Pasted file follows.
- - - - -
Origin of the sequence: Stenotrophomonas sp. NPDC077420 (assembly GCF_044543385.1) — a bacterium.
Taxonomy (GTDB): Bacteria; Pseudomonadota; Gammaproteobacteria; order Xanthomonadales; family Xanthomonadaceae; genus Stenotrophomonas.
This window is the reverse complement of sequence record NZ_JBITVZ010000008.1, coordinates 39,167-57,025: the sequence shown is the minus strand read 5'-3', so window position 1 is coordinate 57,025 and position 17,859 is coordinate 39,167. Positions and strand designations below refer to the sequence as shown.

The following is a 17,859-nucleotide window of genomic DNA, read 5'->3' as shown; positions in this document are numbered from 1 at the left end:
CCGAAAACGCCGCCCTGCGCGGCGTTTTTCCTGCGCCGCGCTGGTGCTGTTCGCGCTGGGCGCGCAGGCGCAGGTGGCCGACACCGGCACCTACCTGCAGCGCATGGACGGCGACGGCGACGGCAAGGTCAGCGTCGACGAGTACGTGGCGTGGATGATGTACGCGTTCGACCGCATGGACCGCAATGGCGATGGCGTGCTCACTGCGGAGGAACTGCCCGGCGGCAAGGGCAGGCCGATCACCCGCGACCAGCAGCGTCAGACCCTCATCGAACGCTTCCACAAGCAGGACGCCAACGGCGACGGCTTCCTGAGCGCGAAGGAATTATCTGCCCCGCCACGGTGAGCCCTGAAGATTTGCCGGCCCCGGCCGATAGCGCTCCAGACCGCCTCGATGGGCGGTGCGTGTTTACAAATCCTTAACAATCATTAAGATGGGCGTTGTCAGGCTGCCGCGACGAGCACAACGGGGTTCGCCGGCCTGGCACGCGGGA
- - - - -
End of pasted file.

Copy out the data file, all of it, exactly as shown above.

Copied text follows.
Origin of the sequence: Stenotrophomonas sp. NPDC077420 (assembly GCF_044543385.1) — a bacterium.
Taxonomy (GTDB): Bacteria; Pseudomonadota; Gammaproteobacteria; order Xanthomonadales; family Xanthomonadaceae; genus Stenotrophomonas.
This window is the reverse complement of sequence record NZ_JBITVZ010000008.1, coordinates 39,167-57,025: the sequence shown is the minus strand read 5'-3', so window position 1 is coordinate 57,025 and position 17,859 is coordinate 39,167. Positions and strand designations below refer to the sequence as shown.

The following is a 17,859-nucleotide window of genomic DNA, read 5'->3' as shown; positions in this document are numbered from 1 at the left end:
CCGAAAACGCCGCCCTGCGCGGCGTTTTTCCTGCGCCGCGCTGGTGCTGTTCGCGCTGGGCGCGCAGGCGCAGGTGGCCGACACCGGCACCTACCTGCAGCGCATGGACGGCGACGGCGACGGCAAGGTCAGCGTCGACGAGTACGTGGCGTGGATGATGTACGCGTTCGACCGCATGGACCGCAATGGCGATGGCGTGCTCACTGCGGAGGAACTGCCCGGCGGCAAGGGCAGGCCGATCACCCGCGACCAGCAGCGTCAGACCCTCATCGAACGCTTCCACAAGCAGGACGCCAACGGCGACGGCTTCCTGAGCGCGAAGGAATTATCTGCCCCGCCACGGTGAGCCCTGAAGATTTGCCGGCCCCGGCCGATAGCGCTCCAGACCGCCTCGATGGGCGGTGCGTGTTTACAAATCCTTAACAATCATTAAGATGGGCGTTGTCAGGCTGCCGCGACGAGCACAACGGGGTTCGCCGGCCTGGCACGCGGGA